According to first findings from the OECD survey of adult skills (PIAAC), literacy levels vary across countries and between vocational education and training (VET) and general education graduates at upper-secondary levels. Cedefop is working closely with the OECD on developing indicators for the survey to measure development and use of skill.
At a joint workshop on 4-6 December the two organisations examined the findings.
Across all 24 countries (and sub-national regions) participating in the survey the mean literacy score for young adults aged 16-29 whose highest level is vocationally oriented upper-secondary education is 273 out of a possible 500. In some European countries such as Finland or the Netherlands literacy scores are significantly above the OECD mean for this group, while in Spain, Poland and Ireland they are below.
These differences matter. In Finland, for instance, literacy skills of young graduates from general upper secondary programmes are as good as those of university graduates in Italy.
Cedefop Director James Calleja told the participants: ‘Skills are a passport to progression. No matter how many qualifications you have, it is what you can do that interests employers. It is time to look at education from a holistic point of view – horizontally and vertically. OECD’s survey of adult skills shows that education is making a difference in many countries.’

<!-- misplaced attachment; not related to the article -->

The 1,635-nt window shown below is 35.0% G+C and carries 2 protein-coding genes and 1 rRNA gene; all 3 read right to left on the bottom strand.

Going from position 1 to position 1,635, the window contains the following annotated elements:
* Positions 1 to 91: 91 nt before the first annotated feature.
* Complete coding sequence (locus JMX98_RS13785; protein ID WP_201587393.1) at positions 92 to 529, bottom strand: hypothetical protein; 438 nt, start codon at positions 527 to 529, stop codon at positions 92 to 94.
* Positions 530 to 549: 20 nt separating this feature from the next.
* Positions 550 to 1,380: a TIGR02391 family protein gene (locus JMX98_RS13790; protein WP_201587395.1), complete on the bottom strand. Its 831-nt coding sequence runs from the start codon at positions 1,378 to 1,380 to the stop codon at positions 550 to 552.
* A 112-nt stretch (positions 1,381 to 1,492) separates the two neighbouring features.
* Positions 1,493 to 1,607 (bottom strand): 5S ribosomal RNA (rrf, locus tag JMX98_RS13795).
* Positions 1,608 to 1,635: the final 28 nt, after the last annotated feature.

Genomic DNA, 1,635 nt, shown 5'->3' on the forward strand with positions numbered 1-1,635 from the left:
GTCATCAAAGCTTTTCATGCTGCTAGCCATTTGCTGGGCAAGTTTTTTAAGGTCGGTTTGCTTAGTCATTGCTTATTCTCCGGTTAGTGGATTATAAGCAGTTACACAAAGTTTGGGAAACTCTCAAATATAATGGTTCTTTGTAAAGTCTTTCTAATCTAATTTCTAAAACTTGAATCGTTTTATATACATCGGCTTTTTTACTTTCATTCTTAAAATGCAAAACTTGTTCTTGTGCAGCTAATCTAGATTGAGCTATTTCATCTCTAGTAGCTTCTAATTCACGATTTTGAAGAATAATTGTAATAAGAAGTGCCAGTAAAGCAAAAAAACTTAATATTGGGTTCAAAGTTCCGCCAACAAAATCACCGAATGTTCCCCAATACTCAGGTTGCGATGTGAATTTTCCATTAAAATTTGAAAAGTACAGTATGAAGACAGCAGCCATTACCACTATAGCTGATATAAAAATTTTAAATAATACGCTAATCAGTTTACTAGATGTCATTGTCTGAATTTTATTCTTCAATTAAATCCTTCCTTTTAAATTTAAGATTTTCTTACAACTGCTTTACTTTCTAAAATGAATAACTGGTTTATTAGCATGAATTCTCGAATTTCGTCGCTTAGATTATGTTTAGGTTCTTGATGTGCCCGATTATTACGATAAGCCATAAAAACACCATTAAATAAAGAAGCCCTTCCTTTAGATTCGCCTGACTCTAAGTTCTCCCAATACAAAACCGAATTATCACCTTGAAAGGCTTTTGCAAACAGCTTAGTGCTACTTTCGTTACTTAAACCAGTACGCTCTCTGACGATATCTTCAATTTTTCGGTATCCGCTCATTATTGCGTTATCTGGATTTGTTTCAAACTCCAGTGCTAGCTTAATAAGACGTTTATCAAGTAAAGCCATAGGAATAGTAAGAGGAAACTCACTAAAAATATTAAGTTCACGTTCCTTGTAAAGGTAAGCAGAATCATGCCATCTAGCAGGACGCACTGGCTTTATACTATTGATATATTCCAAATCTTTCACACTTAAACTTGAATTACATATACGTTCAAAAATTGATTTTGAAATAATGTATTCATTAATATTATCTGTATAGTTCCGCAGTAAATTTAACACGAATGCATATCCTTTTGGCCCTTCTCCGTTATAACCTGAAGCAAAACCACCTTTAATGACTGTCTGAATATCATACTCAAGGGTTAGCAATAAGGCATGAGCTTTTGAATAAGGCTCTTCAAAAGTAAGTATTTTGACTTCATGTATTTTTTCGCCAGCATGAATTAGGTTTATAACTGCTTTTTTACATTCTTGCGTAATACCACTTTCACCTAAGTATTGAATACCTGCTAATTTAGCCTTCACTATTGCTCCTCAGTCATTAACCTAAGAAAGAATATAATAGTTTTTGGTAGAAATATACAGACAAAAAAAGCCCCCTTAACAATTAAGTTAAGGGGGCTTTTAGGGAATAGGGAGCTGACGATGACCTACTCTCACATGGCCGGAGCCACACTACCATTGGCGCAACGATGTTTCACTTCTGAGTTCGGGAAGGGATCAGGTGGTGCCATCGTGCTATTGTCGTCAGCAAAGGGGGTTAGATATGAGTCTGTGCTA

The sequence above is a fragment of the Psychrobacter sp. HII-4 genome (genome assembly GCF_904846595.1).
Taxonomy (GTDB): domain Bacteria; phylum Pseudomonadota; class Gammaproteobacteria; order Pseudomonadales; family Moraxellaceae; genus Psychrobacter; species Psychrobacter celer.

Notes to editors
• PIAAC – Programme for the International Assessment of Adult Competences
• Countries included in the survey: Australia, Austria, Belgium (Flanders), Canada, Czech Republic, Denmark, Estonia, Finland, France, Germany, Ireland, Italy, Japan, South Korea, the Netherlands, Norway, Poland, Slovakia, Spain, Sweden, United Kingdom (England and Northern Ireland), United States and two partner countries – Cyprus and Russia. Data was collected between August 2011 and March 2012.
• A second round of the survey started in 2012 involving nine additional countries: Chile, Greece, Indonesia, Israel, Lithuania, New Zealand, Singapore, Slovenia and Turkey. Data will be collected in 2014 and results released in 2016.